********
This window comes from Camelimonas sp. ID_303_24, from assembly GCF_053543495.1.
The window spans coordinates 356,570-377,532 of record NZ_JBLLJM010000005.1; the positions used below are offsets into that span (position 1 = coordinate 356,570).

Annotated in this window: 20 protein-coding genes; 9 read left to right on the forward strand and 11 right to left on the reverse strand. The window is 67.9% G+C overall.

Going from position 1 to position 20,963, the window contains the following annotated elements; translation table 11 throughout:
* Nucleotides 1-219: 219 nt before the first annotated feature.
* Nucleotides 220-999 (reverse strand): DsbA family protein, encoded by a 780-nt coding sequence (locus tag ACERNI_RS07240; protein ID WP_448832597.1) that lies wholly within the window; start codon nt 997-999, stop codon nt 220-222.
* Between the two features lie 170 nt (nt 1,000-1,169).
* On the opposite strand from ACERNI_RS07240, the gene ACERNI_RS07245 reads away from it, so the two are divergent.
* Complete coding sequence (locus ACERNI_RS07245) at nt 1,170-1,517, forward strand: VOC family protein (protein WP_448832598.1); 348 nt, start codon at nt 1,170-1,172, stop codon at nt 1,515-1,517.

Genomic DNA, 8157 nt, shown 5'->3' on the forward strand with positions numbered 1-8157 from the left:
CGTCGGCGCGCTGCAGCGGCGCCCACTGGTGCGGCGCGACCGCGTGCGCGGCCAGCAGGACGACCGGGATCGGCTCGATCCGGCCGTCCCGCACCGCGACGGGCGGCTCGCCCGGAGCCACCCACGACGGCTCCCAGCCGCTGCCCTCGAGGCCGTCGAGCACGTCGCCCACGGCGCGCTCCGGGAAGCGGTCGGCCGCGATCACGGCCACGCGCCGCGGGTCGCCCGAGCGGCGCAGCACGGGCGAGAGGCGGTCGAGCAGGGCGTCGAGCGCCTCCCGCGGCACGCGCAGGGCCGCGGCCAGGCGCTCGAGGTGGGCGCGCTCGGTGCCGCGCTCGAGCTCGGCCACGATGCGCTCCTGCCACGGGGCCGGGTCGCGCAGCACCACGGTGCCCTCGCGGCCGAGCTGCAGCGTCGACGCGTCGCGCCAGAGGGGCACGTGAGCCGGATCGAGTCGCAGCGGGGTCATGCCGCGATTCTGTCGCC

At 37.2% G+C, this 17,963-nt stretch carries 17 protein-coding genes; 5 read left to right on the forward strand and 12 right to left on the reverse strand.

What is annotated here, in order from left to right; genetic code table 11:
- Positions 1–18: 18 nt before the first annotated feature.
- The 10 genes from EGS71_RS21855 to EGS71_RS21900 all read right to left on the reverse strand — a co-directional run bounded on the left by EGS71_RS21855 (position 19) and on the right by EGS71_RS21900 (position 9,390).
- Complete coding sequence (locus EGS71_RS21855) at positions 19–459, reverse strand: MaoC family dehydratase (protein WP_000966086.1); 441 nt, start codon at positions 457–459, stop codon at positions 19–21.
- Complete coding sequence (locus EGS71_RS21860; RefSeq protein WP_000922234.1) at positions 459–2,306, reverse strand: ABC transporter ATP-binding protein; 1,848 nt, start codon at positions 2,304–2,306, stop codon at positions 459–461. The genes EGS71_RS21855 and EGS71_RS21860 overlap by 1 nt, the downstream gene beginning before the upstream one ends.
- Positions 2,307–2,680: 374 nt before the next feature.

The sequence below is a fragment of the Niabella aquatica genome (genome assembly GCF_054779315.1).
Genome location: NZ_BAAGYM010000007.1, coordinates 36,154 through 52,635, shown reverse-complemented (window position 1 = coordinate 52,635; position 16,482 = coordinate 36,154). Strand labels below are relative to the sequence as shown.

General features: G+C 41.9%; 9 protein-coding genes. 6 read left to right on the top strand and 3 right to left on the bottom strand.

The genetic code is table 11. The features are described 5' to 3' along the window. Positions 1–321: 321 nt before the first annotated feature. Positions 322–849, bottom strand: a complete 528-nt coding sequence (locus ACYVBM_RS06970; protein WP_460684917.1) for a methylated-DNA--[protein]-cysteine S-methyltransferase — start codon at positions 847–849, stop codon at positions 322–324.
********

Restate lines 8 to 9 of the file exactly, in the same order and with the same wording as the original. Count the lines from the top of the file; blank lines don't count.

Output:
* On the opposite strand from ACERNI_RS07240, the gene ACERNI_RS07245 reads away from it, so the two are divergent.
* Complete coding sequence (locus ACERNI_RS07245) at nt 1,170-1,517, forward strand: VOC family protein (protein WP_448832598.1); 348 nt, start codon at nt 1,170-1,172, stop codon at nt 1,515-1,517.